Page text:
PLAYBILL.COM'S BRIEF ENCOUNTER with Douglas Carter Beane | Playbill

Brief Encounter PLAYBILL.COM'S BRIEF ENCOUNTER with Douglas Carter Beane
The little dog isn't the only one laughing these days.
Douglas Carter Beane with Caroline Rhea
Douglas Carter Beane with Caroline Rhea Photo by Aubrey Reuben

He's joined by playwright Douglas Carter Beane, who, after 15 years of trying, is finally seeing one of his comedies bow on Broadway. Beane's biggest success previous was the Off-Broadway smash As Bees in Honey Drown, which sent up the chimera of modern fame as embodied by the self-invented socialite Alexa Vere de Veer. He returns to the subject of fame in The Little Dog Laughed (animal titles are a good luck charm for the author). Another woman, power agent Diane—played to critical acclaim Off-Broadway at Second Stage—is at the center of this story. She's not self-invented—she actually is an agent—but she'd like to reinvent herself as a producer, if only her inconveniently gay star client, Mitchell, would do as he's told and stay in the closet. Beane talked to about life as a 21st century American comic playwright. I know that you cherish theatre traditions and history. Is it meaningful to you that one of your plays has finally made it to Broadway?
Douglas Carter Beane: I'm finally on Broadway! Here we are. Did you ever think you'd get there?
DCB: Did I ever think I'd get there? When I signed with [agent] George Lane, I knew I'd get there. [Laughs] It sort of wasn't a consideration for a while. It wasn't going to happen. I was thinking of becoming an Irish citizen. I thought that might help. I was going to change my name to Seamus McDedcalf, hoping to get a chance at Broadway. Then you'd get a production at the National and it would transfer to Broadway.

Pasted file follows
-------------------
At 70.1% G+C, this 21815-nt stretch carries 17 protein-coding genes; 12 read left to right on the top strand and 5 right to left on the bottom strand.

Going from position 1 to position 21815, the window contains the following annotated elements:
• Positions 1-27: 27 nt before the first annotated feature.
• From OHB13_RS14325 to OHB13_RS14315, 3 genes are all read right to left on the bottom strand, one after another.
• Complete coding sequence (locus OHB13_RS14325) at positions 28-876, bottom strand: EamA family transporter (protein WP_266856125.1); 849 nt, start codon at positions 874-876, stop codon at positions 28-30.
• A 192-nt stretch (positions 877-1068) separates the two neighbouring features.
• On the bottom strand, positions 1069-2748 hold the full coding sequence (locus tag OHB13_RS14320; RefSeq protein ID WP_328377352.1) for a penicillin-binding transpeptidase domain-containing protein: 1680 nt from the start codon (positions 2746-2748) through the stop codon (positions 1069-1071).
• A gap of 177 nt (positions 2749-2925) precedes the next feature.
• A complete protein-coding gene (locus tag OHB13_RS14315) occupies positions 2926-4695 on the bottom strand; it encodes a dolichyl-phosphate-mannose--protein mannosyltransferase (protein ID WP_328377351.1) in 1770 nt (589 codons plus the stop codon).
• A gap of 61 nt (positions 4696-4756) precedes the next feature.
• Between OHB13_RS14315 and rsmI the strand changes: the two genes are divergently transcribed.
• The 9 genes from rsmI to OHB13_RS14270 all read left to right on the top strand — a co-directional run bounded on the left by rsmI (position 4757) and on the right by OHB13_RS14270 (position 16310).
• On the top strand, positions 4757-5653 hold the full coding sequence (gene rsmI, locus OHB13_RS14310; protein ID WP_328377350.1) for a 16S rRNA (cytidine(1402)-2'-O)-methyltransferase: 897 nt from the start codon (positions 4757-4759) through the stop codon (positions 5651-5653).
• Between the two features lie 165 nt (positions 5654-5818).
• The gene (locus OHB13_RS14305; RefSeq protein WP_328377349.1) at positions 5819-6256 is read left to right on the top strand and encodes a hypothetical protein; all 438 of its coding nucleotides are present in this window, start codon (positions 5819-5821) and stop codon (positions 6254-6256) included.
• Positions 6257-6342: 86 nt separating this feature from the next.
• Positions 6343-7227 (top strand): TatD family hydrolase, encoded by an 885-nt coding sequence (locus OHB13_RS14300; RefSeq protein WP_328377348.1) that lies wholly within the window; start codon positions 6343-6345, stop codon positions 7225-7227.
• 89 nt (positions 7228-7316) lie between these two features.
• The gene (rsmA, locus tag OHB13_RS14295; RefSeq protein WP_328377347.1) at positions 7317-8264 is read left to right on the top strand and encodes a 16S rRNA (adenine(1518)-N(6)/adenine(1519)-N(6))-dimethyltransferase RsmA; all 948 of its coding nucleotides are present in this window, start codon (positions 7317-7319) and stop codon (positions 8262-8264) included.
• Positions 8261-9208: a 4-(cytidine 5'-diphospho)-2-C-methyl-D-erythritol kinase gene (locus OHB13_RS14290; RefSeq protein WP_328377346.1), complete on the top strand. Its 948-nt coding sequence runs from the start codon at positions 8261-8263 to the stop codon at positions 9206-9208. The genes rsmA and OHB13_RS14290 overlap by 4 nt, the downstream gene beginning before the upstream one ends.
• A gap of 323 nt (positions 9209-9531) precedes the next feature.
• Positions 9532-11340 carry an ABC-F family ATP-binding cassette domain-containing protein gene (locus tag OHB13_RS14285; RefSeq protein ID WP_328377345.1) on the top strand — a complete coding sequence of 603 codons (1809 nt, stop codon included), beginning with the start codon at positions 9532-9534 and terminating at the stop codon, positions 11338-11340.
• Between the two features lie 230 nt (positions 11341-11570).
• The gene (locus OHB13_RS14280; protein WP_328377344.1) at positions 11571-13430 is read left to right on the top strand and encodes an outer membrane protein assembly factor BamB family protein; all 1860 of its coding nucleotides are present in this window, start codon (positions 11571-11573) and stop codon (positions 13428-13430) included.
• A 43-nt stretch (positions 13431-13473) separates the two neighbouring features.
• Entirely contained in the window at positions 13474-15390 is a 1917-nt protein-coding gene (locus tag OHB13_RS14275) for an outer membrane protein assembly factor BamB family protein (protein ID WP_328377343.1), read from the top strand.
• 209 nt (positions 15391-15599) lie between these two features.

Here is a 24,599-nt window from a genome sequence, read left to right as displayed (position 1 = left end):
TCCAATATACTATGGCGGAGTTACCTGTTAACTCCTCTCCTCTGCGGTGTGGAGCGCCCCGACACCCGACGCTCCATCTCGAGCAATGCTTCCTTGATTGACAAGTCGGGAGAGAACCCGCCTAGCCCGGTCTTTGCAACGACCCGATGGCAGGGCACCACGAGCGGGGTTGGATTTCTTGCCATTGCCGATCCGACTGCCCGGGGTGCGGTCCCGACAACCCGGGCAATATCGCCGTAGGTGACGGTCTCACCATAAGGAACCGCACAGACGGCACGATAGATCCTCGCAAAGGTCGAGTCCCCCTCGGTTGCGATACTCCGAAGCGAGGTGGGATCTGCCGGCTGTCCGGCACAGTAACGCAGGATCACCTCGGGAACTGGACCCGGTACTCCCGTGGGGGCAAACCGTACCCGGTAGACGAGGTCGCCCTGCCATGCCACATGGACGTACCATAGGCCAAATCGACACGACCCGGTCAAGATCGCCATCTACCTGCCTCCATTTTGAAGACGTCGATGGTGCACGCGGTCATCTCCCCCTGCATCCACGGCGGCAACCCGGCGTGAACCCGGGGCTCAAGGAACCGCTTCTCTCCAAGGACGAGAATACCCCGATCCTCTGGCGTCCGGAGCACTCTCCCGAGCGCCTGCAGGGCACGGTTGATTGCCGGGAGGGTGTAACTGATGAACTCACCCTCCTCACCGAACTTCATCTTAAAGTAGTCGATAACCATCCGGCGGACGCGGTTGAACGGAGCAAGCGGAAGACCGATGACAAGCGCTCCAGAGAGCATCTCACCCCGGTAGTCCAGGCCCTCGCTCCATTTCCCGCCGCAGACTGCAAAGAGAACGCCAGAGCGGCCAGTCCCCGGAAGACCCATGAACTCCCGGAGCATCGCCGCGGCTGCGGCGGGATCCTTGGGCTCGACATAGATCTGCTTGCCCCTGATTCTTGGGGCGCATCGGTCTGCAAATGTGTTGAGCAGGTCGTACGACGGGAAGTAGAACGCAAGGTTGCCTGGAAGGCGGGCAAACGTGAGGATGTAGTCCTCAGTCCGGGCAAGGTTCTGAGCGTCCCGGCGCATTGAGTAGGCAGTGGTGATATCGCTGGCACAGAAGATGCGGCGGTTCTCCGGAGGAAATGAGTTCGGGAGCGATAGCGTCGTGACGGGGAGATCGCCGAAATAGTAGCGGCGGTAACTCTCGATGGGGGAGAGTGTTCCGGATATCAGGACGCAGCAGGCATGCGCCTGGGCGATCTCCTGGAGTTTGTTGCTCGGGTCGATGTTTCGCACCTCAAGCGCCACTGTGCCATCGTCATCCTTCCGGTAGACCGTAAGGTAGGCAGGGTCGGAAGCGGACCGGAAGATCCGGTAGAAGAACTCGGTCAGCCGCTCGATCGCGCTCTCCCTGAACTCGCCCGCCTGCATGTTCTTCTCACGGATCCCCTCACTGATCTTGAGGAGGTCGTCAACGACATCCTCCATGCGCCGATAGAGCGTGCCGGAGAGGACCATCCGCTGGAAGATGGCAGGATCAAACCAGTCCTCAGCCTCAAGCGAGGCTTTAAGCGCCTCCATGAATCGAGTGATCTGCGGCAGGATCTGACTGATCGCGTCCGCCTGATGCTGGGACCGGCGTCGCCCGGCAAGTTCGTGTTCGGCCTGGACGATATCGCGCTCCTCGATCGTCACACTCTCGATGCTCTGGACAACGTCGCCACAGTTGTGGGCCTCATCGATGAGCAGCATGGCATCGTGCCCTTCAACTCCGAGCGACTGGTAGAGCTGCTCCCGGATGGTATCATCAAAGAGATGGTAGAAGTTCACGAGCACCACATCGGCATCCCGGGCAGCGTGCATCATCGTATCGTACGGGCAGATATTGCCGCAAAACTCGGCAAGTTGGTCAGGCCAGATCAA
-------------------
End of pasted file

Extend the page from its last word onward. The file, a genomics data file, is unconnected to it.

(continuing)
DCB: Exactly. Was there ever any danger that you might lose Julie White, that she would be stolen away by television?
DCB: Yeah. There was a time when her agent signed her to do “Desperate Housewives.” There was a pretty scary 48 hours there. That's why we pushed the opening to where it is. We actually were talking about three months in which she would leave, and there was talk of getting another actress. But then Julie turned around and said, "This stinks! I can do television all the time. A big Broadway play with me at the center—that's not going to happen again." Do people still come up to you after the show and ask who the characters are based on?
DCB: No, now they assume! They don't ask you, they tell you.
DCB: They tell me! Or they assume they know and say, "Oh, you! Oh, you!" Yeah, it's sort of funny, because different parts of the plot get laughs now, as those things happen in real life. This is a new comedy written by a living American on Broadway. That almost never happens anymore.
DCB: Yeah. It's funny, because the Cort was actually built for comedy. It was one of those things that, after the move was announced, people started saying to me: this doesn't happen. It does seem silly, because I do write Broadway comedies, in terms of type. Not that any of them ever got to Broadway. Has this transfer increased interest in your other projects? What's going on with the musical The Big Time?
DCB: The Big Time, that is not doing so well. Bless its heart, I love the show, it gets great reviews, the audiences have a good time. I'm still hoping we get a regional production. That hasn't happened, but it will probably happen. Other things, like Xanadu have a commercial future. We'll probably have a workshop in January and a production in the spring. Where?
DCB: That is up for discussion. One of the non-traditional spaces here. And has Second Stage asked for a new play?
DCB: They have asked for a new play. I have one. I'm trying to sort it out. Scott Ellis will direct it. It's called Don't Follow Me, I'm Lost Too. It's about husband and wife gossip columnists.

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